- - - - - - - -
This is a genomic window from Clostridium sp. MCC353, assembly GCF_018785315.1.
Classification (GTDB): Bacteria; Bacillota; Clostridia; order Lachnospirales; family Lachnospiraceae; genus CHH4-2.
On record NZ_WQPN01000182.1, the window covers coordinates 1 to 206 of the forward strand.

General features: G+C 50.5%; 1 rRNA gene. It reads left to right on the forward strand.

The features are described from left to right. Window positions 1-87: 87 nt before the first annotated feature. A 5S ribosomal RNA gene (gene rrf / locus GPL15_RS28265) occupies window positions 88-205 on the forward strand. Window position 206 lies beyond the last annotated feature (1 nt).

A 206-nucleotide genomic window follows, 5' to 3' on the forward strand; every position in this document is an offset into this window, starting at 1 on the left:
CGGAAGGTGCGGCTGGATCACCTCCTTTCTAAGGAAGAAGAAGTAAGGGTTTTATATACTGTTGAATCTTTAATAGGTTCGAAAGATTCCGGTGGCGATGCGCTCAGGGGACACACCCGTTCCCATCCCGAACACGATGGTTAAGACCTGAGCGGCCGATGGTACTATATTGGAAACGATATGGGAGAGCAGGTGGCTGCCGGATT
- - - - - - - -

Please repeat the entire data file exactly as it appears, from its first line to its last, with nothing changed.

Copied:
This is a genomic window from Clostridium sp. MCC353, assembly GCF_018785315.1.
Classification (GTDB): Bacteria; Bacillota; Clostridia; order Lachnospirales; family Lachnospiraceae; genus CHH4-2.
On record NZ_WQPN01000182.1, the window covers coordinates 1 to 206 of the forward strand.

General features: G+C 50.5%; 1 rRNA gene. It reads left to right on the forward strand.

The features are described from left to right. Window positions 1-87: 87 nt before the first annotated feature. A 5S ribosomal RNA gene (gene rrf / locus GPL15_RS28265) occupies window positions 88-205 on the forward strand. Window position 206 lies beyond the last annotated feature (1 nt).

A 206-nucleotide genomic window follows, 5' to 3' on the forward strand; every position in this document is an offset into this window, starting at 1 on the left:
CGGAAGGTGCGGCTGGATCACCTCCTTTCTAAGGAAGAAGAAGTAAGGGTTTTATATACTGTTGAATCTTTAATAGGTTCGAAAGATTCCGGTGGCGATGCGCTCAGGGGACACACCCGTTCCCATCCCGAACACGATGGTTAAGACCTGAGCGGCCGATGGTACTATATTGGAAACGATATGGGAGAGCAGGTGGCTGCCGGATT